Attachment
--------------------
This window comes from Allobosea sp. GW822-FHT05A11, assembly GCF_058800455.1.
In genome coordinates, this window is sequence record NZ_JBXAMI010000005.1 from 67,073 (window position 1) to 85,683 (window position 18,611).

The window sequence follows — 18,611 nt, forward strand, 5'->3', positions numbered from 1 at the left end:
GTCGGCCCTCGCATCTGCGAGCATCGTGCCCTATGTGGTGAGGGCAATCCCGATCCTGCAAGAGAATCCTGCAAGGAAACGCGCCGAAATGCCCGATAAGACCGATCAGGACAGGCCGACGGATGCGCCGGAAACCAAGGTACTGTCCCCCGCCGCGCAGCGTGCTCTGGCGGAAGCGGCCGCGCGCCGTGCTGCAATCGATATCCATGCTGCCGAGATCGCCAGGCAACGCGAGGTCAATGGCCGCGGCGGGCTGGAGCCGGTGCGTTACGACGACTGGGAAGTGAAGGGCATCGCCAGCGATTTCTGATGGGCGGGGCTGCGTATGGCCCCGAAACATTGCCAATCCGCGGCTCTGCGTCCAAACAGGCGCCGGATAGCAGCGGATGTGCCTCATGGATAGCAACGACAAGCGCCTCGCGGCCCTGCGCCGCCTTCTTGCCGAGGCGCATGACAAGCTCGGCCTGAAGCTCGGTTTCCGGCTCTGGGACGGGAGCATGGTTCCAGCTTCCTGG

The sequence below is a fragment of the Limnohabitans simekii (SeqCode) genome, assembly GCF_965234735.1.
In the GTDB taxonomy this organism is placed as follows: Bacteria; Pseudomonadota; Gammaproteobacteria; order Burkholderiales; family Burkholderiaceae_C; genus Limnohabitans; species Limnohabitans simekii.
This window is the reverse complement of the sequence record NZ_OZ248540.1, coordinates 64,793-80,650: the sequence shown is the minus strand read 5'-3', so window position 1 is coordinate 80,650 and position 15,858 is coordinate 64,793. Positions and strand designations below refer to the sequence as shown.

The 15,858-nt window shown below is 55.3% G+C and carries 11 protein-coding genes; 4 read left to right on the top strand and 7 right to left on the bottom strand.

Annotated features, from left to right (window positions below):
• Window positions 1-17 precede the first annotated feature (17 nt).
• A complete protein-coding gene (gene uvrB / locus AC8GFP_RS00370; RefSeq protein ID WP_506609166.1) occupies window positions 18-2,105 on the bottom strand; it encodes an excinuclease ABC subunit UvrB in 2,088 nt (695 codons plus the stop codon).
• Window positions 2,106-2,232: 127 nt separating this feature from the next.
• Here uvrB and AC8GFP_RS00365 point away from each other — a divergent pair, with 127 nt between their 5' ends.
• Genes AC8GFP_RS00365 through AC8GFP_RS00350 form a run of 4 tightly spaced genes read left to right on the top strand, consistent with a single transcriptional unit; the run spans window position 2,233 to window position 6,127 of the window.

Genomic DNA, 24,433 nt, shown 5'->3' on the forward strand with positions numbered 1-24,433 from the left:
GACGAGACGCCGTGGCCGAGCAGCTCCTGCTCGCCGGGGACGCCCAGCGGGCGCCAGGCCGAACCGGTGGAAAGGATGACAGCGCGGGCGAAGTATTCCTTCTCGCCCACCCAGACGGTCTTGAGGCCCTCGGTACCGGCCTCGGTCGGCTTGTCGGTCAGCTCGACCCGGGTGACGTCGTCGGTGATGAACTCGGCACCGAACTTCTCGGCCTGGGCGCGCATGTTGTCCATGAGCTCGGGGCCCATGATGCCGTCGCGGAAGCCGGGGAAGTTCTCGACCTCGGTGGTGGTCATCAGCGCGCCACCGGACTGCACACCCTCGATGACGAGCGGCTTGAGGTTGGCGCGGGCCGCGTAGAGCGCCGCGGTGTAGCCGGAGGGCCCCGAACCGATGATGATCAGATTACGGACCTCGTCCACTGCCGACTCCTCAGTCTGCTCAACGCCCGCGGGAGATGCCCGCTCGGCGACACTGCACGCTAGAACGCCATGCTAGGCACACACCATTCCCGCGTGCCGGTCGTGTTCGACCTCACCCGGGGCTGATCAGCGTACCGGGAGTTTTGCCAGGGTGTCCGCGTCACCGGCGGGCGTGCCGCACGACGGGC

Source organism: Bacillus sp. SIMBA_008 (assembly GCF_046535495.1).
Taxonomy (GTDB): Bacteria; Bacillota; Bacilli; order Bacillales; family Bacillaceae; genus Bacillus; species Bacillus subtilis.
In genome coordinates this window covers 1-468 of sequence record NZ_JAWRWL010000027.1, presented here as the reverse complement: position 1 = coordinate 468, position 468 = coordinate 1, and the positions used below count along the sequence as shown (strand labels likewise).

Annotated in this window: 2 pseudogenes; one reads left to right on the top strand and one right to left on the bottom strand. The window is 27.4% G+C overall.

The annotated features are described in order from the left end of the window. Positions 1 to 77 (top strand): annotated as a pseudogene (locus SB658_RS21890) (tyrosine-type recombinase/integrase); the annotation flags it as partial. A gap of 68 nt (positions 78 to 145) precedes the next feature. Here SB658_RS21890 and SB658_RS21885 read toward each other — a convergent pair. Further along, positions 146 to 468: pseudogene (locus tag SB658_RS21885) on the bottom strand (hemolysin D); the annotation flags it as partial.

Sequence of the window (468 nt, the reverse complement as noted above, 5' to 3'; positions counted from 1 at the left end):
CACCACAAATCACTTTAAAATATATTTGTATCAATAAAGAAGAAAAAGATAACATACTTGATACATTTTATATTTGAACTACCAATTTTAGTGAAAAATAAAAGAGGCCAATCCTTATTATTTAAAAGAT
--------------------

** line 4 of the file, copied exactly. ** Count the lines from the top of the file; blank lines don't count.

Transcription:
GTCGGCCCTCGCATCTGCGAGCATCGTGCCCTATGTGGTGAGGGCAATCCCGATCCTGCAAGAGAATCCTGCAAGGAAACGCGCCGAAATGCCCGATAAGACCGATCAGGACAGGCCGACGGATGCGCCGGAAACCAAGGTACTGTCCCCCGCCGCGCAGCGTGCTCTGGCGGAAGCGGCCGCGCGCCGTGCTGCAATCGATATCCATGCTGCCGAGATCGCCAGGCAACGCGAGGTCAATGGCCGCGGCGGGCTGGAGCCGGTGCGTTACGACGACTGGGAAGTGAAGGGCATCGCCAGCGATTTCTGATGGGCGGGGCTGCGTATGGCCCCGAAACATTGCCAATCCGCGGCTCTGCGTCCAAACAGGCGCCGGATAGCAGCGGATGTGCCTCATGGATAGCAACGACAAGCGCCTCGCGGCCCTGCGCCGCCTTCTTGCCGAGGCGCATGACAAGCTCGGCCTGAAGCTCGGTTTCCGGCTCTGGGACGGGAGCATGGTTCCAGCTTCCTGG